Gélinas is an engaging, personable presence in the film, which features episodes of him directly addressing a presumably locked-up 16 mm camera as open ocean swells lurch beyond in the small. bright rectangle of companionway behind him. Gélinas is quite open, however, about the physical exhaustion, stores depletion and serious wear and tear a small boat and her lone crew can endure. Luckily, Gélinas was a pretty skilled and inventive cameraman, and many of his shots are of the "how did he get that?" variety. A point of interest for me is that I was taking a film course at this period and knew the challenges of shooting film at sea. I was amused to see that the British depth sounder he is seen using at one point is the same model I still have working (as a backup!) on Valiente, a boat of similar vintage I would never consider taking around the world, despite its other qualities, which may include in an unknown spot a pint of transducer castor oil, whatever that is.

Now available with baggywrinkle!

At one point off the Chatham Islands of New Zealand, Jean-du-Sud is dismasted and one big difference between now and 30 years ago is that Gélinas is connected to shore only with SSB radio. For days he is out of contact, his probably grim fate speculated upon by the newspapers of the time. Yet we see the solo sailor reach shore with a jury rig, eventually repairing the damage to his boat and finishing his circ. Of course, only purists or Luddites would today fail to leave without a satphone, EPIRB, SPOT Messenger or other means of, if not rescue, alerting authorities and loved ones back home of one's situation. Gélinas had to pull apart his radio to dry out the relays. His cleverness didn't end there, but rather than spoil the film for potential viewers, let's just say I picked up a useful tip for how to use my sextant...yeah, I still use a sextant.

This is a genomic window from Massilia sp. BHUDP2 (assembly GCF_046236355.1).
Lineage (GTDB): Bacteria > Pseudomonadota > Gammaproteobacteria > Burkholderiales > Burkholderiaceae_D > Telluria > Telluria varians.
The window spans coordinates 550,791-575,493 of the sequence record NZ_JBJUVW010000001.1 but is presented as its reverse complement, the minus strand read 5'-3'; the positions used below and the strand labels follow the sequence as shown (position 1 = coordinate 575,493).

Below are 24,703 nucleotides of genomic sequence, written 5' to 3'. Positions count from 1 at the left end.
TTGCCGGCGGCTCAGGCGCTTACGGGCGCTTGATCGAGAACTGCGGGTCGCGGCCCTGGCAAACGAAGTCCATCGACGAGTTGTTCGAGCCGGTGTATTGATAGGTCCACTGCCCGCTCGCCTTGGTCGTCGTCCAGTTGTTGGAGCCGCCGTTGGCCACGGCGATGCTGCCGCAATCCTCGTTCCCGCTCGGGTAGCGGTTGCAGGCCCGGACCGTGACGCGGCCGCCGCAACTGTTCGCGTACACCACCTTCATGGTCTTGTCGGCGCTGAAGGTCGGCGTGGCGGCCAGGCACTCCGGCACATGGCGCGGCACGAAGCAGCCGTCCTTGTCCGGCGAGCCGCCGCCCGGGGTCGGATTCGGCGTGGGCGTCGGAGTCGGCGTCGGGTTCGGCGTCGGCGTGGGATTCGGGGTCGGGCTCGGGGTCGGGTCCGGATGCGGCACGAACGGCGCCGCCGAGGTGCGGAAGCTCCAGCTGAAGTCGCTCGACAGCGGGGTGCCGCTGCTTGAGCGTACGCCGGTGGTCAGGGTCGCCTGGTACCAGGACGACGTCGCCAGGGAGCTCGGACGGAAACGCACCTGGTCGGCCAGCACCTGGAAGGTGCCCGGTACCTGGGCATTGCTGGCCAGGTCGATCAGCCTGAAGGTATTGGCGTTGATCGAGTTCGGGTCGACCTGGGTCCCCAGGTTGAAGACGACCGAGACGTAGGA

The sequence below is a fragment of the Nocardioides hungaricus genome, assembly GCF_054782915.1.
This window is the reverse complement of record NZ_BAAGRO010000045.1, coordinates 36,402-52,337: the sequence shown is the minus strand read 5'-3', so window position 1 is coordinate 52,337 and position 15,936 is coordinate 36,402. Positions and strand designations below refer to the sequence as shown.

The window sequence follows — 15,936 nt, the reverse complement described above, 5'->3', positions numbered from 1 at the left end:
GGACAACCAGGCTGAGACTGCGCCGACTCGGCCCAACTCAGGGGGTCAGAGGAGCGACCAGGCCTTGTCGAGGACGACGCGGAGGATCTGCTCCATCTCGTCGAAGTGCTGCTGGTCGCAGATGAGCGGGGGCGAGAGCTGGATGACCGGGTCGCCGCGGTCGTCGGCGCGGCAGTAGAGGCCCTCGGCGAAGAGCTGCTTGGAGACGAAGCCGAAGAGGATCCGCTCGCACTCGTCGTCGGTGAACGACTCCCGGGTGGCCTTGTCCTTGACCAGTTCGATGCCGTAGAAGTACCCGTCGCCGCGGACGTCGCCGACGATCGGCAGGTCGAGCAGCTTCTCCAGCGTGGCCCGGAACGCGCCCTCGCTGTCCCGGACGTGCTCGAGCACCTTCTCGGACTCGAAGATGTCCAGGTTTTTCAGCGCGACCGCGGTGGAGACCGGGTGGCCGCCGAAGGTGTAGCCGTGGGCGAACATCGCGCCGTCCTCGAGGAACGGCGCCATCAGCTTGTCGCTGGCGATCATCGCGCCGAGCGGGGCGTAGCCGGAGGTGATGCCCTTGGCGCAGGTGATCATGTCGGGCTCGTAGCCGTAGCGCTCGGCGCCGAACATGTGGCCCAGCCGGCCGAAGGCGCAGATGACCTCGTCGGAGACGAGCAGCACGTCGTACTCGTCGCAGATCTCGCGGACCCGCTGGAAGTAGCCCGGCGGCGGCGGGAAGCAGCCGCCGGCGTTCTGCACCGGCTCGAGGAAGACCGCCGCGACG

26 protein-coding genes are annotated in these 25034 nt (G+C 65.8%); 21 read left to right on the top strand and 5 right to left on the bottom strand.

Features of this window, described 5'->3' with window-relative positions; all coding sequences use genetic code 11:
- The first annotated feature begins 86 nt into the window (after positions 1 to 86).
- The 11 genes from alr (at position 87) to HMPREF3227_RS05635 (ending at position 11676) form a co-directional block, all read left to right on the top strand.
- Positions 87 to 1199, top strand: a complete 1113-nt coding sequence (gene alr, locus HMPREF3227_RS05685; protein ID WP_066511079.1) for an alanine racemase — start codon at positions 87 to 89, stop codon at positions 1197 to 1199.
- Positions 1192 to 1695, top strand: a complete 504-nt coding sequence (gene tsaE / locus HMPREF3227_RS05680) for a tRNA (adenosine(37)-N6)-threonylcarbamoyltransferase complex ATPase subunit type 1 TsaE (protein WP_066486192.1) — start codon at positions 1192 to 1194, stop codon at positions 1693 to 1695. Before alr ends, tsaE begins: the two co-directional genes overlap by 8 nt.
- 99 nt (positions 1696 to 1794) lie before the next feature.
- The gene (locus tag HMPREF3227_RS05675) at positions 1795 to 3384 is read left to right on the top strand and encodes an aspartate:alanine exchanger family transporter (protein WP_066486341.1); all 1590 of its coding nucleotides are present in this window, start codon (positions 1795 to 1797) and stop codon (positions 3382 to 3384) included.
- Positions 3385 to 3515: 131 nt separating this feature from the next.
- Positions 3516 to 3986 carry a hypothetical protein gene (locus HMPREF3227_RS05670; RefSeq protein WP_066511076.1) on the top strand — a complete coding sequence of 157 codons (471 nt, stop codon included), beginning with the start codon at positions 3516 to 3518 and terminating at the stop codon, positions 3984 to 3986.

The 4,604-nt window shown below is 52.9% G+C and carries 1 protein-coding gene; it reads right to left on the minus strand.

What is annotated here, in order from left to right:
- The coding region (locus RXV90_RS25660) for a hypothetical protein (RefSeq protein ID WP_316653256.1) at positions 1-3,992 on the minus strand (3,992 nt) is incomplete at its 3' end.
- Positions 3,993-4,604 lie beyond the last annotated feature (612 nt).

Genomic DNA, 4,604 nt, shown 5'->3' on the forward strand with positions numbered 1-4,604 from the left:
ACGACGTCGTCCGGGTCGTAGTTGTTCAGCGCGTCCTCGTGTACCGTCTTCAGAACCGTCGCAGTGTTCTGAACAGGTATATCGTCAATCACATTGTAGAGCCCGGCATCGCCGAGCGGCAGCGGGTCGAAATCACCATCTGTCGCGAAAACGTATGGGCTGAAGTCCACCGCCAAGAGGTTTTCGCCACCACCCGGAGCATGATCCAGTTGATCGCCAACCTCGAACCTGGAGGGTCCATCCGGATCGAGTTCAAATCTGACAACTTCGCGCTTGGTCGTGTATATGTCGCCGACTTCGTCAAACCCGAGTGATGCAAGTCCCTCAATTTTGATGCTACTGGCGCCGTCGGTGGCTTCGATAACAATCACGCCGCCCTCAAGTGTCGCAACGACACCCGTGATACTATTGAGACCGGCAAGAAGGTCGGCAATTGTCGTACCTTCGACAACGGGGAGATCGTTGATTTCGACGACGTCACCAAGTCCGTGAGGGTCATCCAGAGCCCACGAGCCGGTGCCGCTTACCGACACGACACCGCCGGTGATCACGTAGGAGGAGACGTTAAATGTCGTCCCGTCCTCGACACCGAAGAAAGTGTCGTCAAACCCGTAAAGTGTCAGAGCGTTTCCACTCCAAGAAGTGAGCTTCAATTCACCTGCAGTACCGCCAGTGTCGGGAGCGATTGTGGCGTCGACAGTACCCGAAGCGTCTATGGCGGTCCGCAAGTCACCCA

Not big, but big enough to be found with a sextant in 1982.


Gélinas' film, if you can't get it at a library or see it at a boat club, is available for download or on DVD, etc. I highly recommend it, and found it quite inspirational in a modest way. If you want a foretaste, here's the raw footage of a 2010 interview he gave at a boat show.

http://www.youtube.com/watch?v=OGpcKRL9dP8

He looks pretty good! Canada should know more about his achievements.

2013-02-19

More risky business

If going to sea is a form of rolling the dice, can we improve our odds and regularly beat the house?

I'm returning in this post to a topic I've mentioned previously, both in the context of boat maintenance and the mindset I've come to believe is the most conducive to safe sailing. I believe that risk assessment at sea must be balanced with a willingness to improvise, to persevere and to take calculated risks based on a correct valuation of one's own skills. I suppose I could title it "What Statistics Taught Me about Sailing", except that would drive most readers away.

Risk in our culture is poorly understood, to which I attribute a societal de-emphasis of basic math skills (we now have 40- to 50-year-old teachers who were raised with nothing but "new math" or variations of same, and whose incoherent textbooks on the subject reflect this). Our society, by which I mean much of the Anglosphere , tends to focus on disasters in our news and entertainment. We see the results of the hurricane or the passenger jet crash and do not consider all the years the town wasn't blown down, and the thousands of hours the plane continued to fly. And then we move on to the next asteroid threat, global warming-killed polar bear cub, or celebrity side-boob.

A great book, and it even has a nautically themed cover!


Perhaps more to the point for those expecting to rely on investment income and/or pension schemes to finance their sailing plans, we collectively seem to have trouble counting past dos cervazas, and this general innumeracy is allowing a numerate elite to either fleece us in the name of capitalism, or to simply arbitrage crisis after manufactured crisis, knowing that if we can count to Octomom, we are liable to forget things like poorly vetted corporate bailouts and the "guarantee" of undercapitalized entitlements. I'm using American data because they clearly as a nation have lost the ability to count, or to distinguish the colour red from black, but the same could be said for the EU and, if only to a lesser extent, Canada.
Here's where, if you can read, you can read about how you can't count

The common thread is the absence of political will to stop making unfunded promises, and the absence of actuarial acumen necessary to see which promises, in light of anticipated risk, make any sense to be making in the first place. Sailors can learn a lot from books on investing and gambling, by the way, or by hanging out with actuaries, which I would not have naturally assumed before I reacquainted myself with the math and probabilities that are a common feature of life on the water.